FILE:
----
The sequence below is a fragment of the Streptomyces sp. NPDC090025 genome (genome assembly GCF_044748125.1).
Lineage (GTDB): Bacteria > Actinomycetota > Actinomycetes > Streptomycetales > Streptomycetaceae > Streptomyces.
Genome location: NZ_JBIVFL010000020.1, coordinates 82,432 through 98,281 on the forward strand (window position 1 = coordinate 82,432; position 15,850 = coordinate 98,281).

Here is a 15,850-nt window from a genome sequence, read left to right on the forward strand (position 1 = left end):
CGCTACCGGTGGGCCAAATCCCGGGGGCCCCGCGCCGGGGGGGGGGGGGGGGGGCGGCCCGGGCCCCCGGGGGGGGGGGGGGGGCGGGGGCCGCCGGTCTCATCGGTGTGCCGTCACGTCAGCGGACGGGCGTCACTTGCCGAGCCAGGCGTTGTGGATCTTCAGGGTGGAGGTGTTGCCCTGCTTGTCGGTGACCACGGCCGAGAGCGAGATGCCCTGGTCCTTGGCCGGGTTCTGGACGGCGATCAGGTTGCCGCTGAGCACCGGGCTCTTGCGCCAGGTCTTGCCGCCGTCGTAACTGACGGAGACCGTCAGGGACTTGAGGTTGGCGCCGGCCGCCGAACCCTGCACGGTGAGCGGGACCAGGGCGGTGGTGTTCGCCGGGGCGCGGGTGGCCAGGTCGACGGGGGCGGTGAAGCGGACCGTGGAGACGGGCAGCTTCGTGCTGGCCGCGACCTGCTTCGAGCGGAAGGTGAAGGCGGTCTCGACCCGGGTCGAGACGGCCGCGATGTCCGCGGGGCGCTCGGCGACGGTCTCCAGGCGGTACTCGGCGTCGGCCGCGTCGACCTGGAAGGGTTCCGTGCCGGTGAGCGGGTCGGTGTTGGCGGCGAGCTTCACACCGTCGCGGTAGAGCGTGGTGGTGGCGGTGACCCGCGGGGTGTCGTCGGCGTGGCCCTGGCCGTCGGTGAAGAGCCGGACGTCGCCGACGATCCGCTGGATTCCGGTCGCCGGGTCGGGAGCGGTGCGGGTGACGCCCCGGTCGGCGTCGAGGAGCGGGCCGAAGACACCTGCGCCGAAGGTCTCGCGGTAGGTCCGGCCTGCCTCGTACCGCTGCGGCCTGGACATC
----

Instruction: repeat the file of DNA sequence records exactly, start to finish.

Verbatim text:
The sequence below is a fragment of the Streptomyces sp. NPDC090025 genome (genome assembly GCF_044748125.1).
Lineage (GTDB): Bacteria > Actinomycetota > Actinomycetes > Streptomycetales > Streptomycetaceae > Streptomyces.
Genome location: NZ_JBIVFL010000020.1, coordinates 82,432 through 98,281 on the forward strand (window position 1 = coordinate 82,432; position 15,850 = coordinate 98,281).

Here is a 15,850-nt window from a genome sequence, read left to right on the forward strand (position 1 = left end):
CGCTACCGGTGGGCCAAATCCCGGGGGCCCCGCGCCGGGGGGGGGGGGGGGGGGCGGCCCGGGCCCCCGGGGGGGGGGGGGGGGCGGGGGCCGCCGGTCTCATCGGTGTGCCGTCACGTCAGCGGACGGGCGTCACTTGCCGAGCCAGGCGTTGTGGATCTTCAGGGTGGAGGTGTTGCCCTGCTTGTCGGTGACCACGGCCGAGAGCGAGATGCCCTGGTCCTTGGCCGGGTTCTGGACGGCGATCAGGTTGCCGCTGAGCACCGGGCTCTTGCGCCAGGTCTTGCCGCCGTCGTAACTGACGGAGACCGTCAGGGACTTGAGGTTGGCGCCGGCCGCCGAACCCTGCACGGTGAGCGGGACCAGGGCGGTGGTGTTCGCCGGGGCGCGGGTGGCCAGGTCGACGGGGGCGGTGAAGCGGACCGTGGAGACGGGCAGCTTCGTGCTGGCCGCGACCTGCTTCGAGCGGAAGGTGAAGGCGGTCTCGACCCGGGTCGAGACGGCCGCGATGTCCGCGGGGCGCTCGGCGACGGTCTCCAGGCGGTACTCGGCGTCGGCCGCGTCGACCTGGAAGGGTTCCGTGCCGGTGAGCGGGTCGGTGTTGGCGGCGAGCTTCACACCGTCGCGGTAGAGCGTGGTGGTGGCGGTGACCCGCGGGGTGTCGTCGGCGTGGCCCTGGCCGTCGGTGAAGAGCCGGACGTCGCCGACGATCCGCTGGATTCCGGTCGCCGGGTCGGGAGCGGTGCGGGTGACGCCCCGGTCGGCGTCGAGGAGCGGGCCGAAGACACCTGCGCCGAAGGTCTCGCGGTAGGTCCGGCCTGCCTCGTACCGCTGCGGCCTGGACATC